What trade mark owners need to know in Ireland

It had been generally accepted in Ireland that the registration of a trade mark in black and white or greyscale (B&W) would provide protection for that mark in all colours.

This has now changed as a result of the Common Practice of the Scope of Protection of Black and White Marks (the “Common Practice“), which has been agreed by the trade mark offices of the European Union through the European Trade Mark and Design Network. Now, the protection granted by the registration of a B&W mark has narrowed, particularly if that mark is actually used in colour.

Identity

The concept of “identity” is central to the Common Practice. In essence, identity between trade marks is now to be interpreted strictly. So, a B&W trade mark will not be considered identical to the same trade mark in colour unless the difference in colour is “insignificant.” According to the Common Practice, an insignificant difference is one which a “reasonably observant consumer will perceive only upon side by side examination of the marks.”

Scope

The Common Practice is only relevant to three areas of trade mark practice as applied by trade mark registries:

  1. whether a trade mark registered in B&W is considered identical to the same mark in colour as regards priority claims;
  2. whether a trade mark registered in B&W is considered identical to the same mark in colour as regards relative grounds for refusal; and
  3. whether use of a mark in colour is considered use of the same trade mark registered in B&W.

It is important to note that the Common Practice principles do not apply in trade mark infringement proceedings.

Priority

An applicant’s ability to claim six months priority will be lost if the earlier registered mark is in B&W while the later mark applied for is in colour, unless the differences in colour are insignificant.

According to the Irish Patents Office (IPO), this will be the only real change to trade mark practice in Ireland. The IPO has acknowledged that it had allowed “some leniency” where a claim of priority was based on a B&W mark and the mark applied for was in colour. Now, the IPO must ensure that the marks are identical if it is to grant priority.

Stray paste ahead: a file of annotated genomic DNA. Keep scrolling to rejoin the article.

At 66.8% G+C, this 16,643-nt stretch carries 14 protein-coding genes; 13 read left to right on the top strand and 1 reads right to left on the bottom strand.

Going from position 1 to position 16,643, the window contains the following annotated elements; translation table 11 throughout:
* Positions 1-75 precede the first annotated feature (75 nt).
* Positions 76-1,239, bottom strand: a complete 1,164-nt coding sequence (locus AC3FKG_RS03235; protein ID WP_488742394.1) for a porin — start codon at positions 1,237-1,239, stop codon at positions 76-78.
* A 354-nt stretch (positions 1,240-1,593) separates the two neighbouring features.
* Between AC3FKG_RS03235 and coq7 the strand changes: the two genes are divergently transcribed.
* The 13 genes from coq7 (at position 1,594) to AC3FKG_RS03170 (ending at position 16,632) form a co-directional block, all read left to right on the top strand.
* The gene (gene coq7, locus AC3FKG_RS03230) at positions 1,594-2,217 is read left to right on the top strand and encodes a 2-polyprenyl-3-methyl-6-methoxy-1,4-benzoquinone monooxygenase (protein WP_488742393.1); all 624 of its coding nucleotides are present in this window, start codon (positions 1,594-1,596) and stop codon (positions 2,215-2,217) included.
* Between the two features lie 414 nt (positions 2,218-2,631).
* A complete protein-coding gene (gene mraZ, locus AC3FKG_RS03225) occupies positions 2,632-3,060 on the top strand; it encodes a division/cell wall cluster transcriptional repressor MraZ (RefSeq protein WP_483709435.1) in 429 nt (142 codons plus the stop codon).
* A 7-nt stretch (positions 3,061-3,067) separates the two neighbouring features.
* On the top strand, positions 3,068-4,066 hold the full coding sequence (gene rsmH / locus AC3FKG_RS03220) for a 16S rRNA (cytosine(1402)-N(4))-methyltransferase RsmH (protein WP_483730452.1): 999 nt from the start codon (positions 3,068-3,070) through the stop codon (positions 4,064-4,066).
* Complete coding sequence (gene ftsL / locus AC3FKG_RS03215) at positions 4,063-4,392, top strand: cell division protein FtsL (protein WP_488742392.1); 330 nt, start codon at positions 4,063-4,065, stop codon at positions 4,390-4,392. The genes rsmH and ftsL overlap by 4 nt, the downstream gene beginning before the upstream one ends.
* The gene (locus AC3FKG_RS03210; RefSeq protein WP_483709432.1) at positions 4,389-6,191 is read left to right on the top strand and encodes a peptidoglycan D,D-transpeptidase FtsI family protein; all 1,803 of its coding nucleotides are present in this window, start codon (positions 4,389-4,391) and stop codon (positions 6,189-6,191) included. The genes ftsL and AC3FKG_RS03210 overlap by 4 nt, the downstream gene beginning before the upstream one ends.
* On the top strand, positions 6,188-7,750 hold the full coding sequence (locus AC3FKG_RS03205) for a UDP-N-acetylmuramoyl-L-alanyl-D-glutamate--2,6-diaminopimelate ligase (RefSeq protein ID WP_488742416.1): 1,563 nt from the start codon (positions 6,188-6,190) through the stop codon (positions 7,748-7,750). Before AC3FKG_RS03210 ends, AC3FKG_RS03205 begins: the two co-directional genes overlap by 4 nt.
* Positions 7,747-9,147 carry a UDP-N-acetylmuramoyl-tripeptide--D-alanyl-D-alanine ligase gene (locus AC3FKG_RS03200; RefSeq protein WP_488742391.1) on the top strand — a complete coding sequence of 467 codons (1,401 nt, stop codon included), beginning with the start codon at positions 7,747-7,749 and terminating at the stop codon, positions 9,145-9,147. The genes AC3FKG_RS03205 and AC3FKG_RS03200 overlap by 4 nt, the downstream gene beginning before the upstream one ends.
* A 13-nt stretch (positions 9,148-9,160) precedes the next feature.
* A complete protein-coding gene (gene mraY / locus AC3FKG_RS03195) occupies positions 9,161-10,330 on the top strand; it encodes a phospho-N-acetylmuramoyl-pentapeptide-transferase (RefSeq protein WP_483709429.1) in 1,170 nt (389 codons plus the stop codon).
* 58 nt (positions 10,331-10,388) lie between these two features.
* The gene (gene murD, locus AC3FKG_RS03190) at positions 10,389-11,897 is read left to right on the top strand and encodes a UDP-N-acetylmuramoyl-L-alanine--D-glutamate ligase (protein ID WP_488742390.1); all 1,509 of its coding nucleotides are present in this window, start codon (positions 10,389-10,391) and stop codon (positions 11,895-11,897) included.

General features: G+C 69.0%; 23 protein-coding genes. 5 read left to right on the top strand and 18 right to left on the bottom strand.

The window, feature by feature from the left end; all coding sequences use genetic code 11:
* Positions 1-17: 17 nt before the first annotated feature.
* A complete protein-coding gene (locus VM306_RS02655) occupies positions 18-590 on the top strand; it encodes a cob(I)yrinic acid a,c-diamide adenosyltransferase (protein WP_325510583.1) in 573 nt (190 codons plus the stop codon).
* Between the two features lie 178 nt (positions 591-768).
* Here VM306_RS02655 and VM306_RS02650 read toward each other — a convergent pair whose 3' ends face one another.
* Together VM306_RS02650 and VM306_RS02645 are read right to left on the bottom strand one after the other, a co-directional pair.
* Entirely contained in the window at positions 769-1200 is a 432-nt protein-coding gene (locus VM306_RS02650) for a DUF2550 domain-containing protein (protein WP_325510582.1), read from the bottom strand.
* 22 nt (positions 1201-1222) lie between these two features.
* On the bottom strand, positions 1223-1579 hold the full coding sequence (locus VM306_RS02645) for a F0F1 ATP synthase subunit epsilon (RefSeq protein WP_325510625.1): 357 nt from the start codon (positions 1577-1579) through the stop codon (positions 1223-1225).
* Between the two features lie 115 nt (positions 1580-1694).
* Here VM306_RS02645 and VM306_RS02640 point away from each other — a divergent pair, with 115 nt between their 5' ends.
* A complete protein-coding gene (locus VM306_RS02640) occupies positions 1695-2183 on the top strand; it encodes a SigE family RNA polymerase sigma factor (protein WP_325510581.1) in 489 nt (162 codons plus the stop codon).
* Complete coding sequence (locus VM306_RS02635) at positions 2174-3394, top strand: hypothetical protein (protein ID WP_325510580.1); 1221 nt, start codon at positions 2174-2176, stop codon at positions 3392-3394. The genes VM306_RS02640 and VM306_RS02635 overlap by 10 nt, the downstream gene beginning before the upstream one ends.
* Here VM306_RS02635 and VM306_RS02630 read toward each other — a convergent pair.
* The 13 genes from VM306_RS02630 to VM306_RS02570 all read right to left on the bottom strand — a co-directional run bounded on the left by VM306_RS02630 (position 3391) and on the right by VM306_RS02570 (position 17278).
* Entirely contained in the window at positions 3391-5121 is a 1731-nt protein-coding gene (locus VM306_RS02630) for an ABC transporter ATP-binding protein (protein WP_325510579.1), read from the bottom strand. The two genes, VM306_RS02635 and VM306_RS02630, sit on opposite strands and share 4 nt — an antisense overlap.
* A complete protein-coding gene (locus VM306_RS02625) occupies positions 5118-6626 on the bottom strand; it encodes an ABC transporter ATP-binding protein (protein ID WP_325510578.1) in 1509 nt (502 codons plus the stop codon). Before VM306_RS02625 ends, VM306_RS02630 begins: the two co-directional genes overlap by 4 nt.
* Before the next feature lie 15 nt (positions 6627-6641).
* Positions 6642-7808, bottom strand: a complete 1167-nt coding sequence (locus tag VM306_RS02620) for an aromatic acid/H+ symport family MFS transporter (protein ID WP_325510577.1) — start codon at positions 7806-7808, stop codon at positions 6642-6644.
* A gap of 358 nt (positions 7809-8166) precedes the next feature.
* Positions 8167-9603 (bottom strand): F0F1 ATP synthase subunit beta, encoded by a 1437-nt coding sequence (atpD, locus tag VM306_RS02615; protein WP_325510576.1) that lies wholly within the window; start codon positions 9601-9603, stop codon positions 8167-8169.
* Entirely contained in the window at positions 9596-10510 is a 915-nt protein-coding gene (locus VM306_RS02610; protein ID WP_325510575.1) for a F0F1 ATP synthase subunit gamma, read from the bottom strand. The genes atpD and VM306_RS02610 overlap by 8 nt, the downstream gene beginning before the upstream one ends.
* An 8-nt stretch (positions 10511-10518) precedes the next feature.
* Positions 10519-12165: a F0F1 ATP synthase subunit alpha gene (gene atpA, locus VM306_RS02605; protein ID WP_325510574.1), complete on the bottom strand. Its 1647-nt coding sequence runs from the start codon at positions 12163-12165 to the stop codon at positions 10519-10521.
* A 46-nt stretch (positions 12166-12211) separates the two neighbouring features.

Relative Grounds

An owner of a B&W trade mark cannot bring opposition proceedings against an application for the same mark in colour on the basis that the marks are “identical” unless the differences in colour are insignificant. In practical terms, this means the owner of the B&W mark will now have to show confusion, which adds an extra hurdle in opposition proceedings. Therefore as a result of this strict identity requirement there is likely to be a decrease in objections under Section 10(1) on the basis of identical marks.

Genuine Use

According to the Common Practice, the use of a colour version of a trade mark registered in B&W (or vice versa) is only acceptable for the purposes of establishing genuine use if the change in colour does not alter the distinctive character of the trade mark.

It is worth noting that the test for genuine use of a trade mark in infringement proceedings remains unchanged. For example, in the recent Specsavers case in the UK, the use of a registered B&W mark in colour was held to be genuine use of that mark for the purposes of an infringement action.

Impact and brand owners

In the meantime, brand owners should carefully review their trade mark portfolios to determine whether any trade mark registrations in B&W are actually used in colour. This is particularly relevant if the colour element is an important part of the brand. If key trade marks are used in colour but only registered in B&W, then fresh applications should be made for those marks in colour. The registration fees involved should be offset by the certainty this will bring to brand owners.

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